If you need to be specific about footwear or you are injured/trying to prevent any tennis injury, it is always recommended to seek professional advice from your local Podiatrist before attempting to purchase your new tennis shoes. This can prevent wasted money, frustration, and unnecessary travel to and from the shoe store. However, there are some general pieces of advice or rules you may follow if you have no problems. These are simple:
1) Ensure the shoe has a firm heel counter. This is the bit at the back of the shoe where your heel sits. The top of it can be cushioned and soft but the part that connects to the shoe should be firm enough that you can't push it or bend it. It should be made of a firm plastic.
2) If you are running/walking only ensure the shoe bends at the toe level of the shoe. To do this pick the shoe up and bend it in your hands. It should bend where your toes bend. Also, try to bend it in the middle – walking/running shoes should not bend through the midsection, if you can fold a shoe in half – don’t purchase it! The only exception to this rule is tennis/court shoes. They can have some more flex through the midsection of the shoe and are generally stiffer at the toe section. This is to accommodate the specific mechanics of your foot during those sports and is acceptable.
3) Twist the shoe – shoes should have minimal torsion through them – they should feel stable and solid when moving them around in your hands. Don’t be afraid to use some force when testing them – you won’t break them – keep in mind they have to take 3-5 times your body weight so they should be very strong!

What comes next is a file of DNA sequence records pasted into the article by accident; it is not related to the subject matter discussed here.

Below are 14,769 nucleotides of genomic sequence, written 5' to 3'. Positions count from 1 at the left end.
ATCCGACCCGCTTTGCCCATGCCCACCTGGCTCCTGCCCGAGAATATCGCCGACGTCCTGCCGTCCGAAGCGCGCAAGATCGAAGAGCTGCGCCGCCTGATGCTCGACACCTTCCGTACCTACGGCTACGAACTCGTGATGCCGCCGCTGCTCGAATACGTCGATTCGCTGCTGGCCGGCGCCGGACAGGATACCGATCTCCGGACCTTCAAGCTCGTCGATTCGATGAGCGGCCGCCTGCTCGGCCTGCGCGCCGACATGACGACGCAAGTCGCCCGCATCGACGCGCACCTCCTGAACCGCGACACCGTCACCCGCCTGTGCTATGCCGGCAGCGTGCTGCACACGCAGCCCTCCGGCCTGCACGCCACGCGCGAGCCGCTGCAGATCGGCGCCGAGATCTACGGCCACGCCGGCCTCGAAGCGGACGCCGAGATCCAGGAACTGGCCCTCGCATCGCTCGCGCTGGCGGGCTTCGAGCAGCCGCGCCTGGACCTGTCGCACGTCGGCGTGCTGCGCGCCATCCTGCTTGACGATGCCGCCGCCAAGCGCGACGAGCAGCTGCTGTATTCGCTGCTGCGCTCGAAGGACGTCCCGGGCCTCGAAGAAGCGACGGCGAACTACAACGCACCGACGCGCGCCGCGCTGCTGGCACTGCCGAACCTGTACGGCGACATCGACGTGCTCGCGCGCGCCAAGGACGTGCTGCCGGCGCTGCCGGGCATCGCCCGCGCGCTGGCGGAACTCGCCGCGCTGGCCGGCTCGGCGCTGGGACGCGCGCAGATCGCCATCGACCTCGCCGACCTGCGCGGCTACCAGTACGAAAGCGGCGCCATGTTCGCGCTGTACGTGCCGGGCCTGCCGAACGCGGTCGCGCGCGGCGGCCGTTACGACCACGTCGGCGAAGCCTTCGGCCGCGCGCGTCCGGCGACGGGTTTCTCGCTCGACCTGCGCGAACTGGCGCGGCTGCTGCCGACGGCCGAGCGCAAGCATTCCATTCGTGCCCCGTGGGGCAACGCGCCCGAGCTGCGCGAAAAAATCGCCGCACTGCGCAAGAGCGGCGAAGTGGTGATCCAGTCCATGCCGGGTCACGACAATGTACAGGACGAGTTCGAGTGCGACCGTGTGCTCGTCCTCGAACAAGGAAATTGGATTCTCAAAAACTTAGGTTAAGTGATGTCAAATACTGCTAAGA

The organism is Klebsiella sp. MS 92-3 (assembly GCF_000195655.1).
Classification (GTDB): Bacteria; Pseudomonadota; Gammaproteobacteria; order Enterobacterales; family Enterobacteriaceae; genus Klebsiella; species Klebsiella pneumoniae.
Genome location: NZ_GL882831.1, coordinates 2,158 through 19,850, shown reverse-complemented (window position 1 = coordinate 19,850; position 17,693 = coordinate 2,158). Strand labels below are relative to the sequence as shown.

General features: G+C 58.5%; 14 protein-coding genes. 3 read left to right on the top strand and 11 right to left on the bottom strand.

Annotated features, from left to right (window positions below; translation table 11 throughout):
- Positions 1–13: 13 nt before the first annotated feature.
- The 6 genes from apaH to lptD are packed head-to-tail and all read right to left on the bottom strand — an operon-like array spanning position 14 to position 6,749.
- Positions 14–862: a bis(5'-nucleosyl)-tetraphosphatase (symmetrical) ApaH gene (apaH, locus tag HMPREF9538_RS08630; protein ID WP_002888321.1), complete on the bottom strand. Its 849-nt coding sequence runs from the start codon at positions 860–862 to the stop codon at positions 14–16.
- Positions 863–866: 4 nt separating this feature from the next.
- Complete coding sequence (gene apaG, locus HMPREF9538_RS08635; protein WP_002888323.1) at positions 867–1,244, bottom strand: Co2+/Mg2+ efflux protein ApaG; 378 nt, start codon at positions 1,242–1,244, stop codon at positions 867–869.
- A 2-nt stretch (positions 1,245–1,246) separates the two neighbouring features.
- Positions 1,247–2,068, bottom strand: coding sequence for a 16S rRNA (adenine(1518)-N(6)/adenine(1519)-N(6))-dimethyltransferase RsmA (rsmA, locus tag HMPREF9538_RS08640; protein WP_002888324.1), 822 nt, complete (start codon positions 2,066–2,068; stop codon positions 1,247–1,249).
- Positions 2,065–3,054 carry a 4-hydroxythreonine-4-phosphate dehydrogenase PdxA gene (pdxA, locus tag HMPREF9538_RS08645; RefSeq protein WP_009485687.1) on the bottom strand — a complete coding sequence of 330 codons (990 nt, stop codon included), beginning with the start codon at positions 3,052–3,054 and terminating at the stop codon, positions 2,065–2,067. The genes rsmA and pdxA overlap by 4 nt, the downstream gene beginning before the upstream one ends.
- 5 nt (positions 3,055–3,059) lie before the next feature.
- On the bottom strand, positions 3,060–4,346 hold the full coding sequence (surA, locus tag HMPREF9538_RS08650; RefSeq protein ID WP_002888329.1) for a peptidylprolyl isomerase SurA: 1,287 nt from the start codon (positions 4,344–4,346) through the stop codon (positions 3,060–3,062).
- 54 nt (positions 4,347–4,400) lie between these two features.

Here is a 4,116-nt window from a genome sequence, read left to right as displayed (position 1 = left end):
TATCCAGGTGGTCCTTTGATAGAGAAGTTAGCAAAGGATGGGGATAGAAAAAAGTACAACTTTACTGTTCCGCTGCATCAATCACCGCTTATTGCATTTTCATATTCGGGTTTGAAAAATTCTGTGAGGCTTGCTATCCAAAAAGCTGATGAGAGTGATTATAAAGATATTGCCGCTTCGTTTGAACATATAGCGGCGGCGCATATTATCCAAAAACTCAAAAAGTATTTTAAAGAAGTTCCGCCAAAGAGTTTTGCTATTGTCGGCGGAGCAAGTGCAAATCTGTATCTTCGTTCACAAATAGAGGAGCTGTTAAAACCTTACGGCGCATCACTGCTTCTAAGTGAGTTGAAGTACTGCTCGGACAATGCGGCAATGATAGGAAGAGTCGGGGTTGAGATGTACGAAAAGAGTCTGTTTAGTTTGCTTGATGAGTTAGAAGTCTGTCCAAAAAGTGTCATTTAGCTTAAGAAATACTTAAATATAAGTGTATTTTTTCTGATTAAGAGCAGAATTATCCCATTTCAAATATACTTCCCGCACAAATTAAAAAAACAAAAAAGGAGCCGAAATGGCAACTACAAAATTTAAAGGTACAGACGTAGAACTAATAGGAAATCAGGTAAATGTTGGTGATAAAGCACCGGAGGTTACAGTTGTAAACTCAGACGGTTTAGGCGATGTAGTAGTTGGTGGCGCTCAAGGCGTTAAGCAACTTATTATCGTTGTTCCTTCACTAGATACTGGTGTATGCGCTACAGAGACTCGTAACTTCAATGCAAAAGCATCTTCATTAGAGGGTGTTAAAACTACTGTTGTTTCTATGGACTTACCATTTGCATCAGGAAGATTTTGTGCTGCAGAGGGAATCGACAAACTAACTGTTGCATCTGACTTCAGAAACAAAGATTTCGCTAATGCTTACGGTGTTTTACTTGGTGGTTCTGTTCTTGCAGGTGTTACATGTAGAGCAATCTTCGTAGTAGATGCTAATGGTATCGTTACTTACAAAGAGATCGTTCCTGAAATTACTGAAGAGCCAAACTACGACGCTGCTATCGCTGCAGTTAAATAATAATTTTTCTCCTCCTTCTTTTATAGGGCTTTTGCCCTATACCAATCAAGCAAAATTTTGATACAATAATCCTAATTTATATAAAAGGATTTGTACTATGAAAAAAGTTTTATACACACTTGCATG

4) Heel lift – it's always best to ensure the shoe has a slightly higher heel than at the front of the shoe. In most shoes a 10-12mm increase is normal. There is some data emerging about lower heel or segment heights and some companies have reduced their heel heights to 6mm. Personally, at this point I do not see the need for this however as research improves in this area so might our recommendations.
5) Shoes should always have some form of fastening device – laces or velcro doesn’t make any difference. This holds the shoe firmly to the foot preventing slip and abnormal movement. Elastic laces are suitable in some cases – for example, triathletes who use them to improve speed during transitions, however for the general athletic population these are not recommended. Some recommended shoes are:
ASICS GT 2000
Mizuno Wave Alchemy
Mizuno Wave Nexus
Adidas Adipower Barricade
Adidas Adizero Feather
Author – Paul Bowls Podiatrist
Before purchasing any tennis shoes, tennis training equipment, etc we always recommend you ask for advice from your tennis coach or tennis conditioner.
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